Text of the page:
• “If it does not work perfectly, it is not worth doing.” Research often improves existing solutions by a little amount each time. Some beginning researchers are eager to say, “This will not work.” Instead, they should say, “I will make some improvements.”

  • “If I have a solution, my work is done.” Researchers have responsibilities explaining their discoveries. After finding solutions, researchers need to write papers and present their work.

  • “If I fail, I will change topics.” Failures are common in research. The only way to succeed in research is to continue improving (through discussing with other researchers, reading literature, experimenting new methods, etc.). Many beginning researchers stop when they encounter difficulties.

  • “I don’t know what I want. I am going to try many things.” Research has many stages, including (1) identify problems, (2) study existing work, (3) determine the needed improvements, (4) improve existing methods, (5) evaluate the new methods, (6) explain the discoveries. If a beginning researcher changes topics too often, this researcher does not have opportunities going through these stages and does not really have true experience being a researcher.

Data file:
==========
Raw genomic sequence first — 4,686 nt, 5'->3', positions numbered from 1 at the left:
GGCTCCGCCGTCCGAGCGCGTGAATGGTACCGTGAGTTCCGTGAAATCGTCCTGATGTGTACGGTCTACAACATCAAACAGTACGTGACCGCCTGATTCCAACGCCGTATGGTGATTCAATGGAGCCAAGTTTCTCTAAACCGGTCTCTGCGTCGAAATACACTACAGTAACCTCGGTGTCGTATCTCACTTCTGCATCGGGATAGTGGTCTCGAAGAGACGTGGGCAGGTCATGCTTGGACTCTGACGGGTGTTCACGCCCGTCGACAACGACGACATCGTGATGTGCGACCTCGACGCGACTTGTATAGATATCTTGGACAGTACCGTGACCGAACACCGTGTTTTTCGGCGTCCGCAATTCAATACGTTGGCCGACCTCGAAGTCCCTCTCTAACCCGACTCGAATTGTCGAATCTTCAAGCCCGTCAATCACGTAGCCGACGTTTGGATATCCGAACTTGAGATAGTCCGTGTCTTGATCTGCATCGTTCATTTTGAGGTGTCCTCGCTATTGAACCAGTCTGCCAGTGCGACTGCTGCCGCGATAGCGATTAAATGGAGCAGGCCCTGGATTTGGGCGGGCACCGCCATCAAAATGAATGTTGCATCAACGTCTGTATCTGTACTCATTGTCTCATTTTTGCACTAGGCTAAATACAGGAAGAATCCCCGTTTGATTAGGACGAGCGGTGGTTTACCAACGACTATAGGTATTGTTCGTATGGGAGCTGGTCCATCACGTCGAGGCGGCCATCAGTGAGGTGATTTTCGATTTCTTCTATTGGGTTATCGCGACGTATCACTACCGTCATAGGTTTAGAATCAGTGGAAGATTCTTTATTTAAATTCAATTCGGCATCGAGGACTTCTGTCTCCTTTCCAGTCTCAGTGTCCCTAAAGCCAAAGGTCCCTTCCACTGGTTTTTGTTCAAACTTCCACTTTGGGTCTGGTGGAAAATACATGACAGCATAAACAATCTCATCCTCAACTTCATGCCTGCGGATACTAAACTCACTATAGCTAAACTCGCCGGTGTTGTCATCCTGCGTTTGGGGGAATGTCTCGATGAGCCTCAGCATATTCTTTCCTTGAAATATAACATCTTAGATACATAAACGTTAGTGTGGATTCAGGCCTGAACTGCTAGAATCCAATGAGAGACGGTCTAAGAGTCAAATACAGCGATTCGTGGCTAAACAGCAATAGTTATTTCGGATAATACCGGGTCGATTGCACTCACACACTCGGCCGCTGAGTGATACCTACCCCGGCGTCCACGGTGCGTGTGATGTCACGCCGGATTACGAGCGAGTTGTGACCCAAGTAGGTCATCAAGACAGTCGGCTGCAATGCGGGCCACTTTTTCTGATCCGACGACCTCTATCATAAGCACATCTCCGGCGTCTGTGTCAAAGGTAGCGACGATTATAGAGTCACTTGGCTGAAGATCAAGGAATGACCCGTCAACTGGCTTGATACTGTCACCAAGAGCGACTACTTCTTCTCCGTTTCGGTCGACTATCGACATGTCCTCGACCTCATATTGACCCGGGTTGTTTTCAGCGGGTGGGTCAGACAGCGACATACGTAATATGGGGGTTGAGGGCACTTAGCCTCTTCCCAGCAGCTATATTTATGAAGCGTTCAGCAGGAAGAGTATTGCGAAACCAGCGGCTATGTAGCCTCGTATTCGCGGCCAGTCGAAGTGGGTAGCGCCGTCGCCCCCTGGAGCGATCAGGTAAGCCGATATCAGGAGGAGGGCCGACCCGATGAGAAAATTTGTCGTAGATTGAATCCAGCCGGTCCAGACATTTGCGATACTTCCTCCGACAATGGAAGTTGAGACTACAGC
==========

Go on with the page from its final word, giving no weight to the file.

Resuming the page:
• “I don’t want to become a professor. I don’t need to do research.” or “I do not want to go to a graduate program. I do not need to do research.” Research is a style of thinking. Researchers want to create new knowledge to fulfill their curiosity. Many people do research even though they do not attend graduate programs.

  • “If I use many acronyms and technical terms, nobody can understand and people think I am very smart.” The truth is the opposite. People respect you better if you can explain things clearly.

  • “I need to do research so that people think I am smart.” Many smart people do not do research. Why do you care whether people think you are smart?

  • “I do not care about the research project after I leave the team.” Research teams can last many years and the people you work with can be your life-long friends as well as references for career opportunities.

  • “I do not need to document my work because I remember everything.” You cannot remember everything. Even if you could remember everything, your work does not exist without documentation.

  • “I do not need to document or explain because nobody cares what I do.” If nobody cares, this topic is not worth doing. Why do you waste your time?

  • “I want to work alone.” If a beginning researchers works alone, it is very difficult to make progress. It is better to work in a team and help each other.

  • “I will choose a topic that interests me. I do not care what other researchers in the same team are doing.” A research team usually has specific directions, strength, as well as accumulated expertise and resources. A beginning researcher should take advantage of the team.

  • “Professors should know everything.” Some beginning researchers believe that professors should know everything. The truth is that professors usually do not know the details of every project. If professors know the details, the professors will likely move to different topics. Thus, professors usually select research topics that require further investigation by beginning researchers (usually students).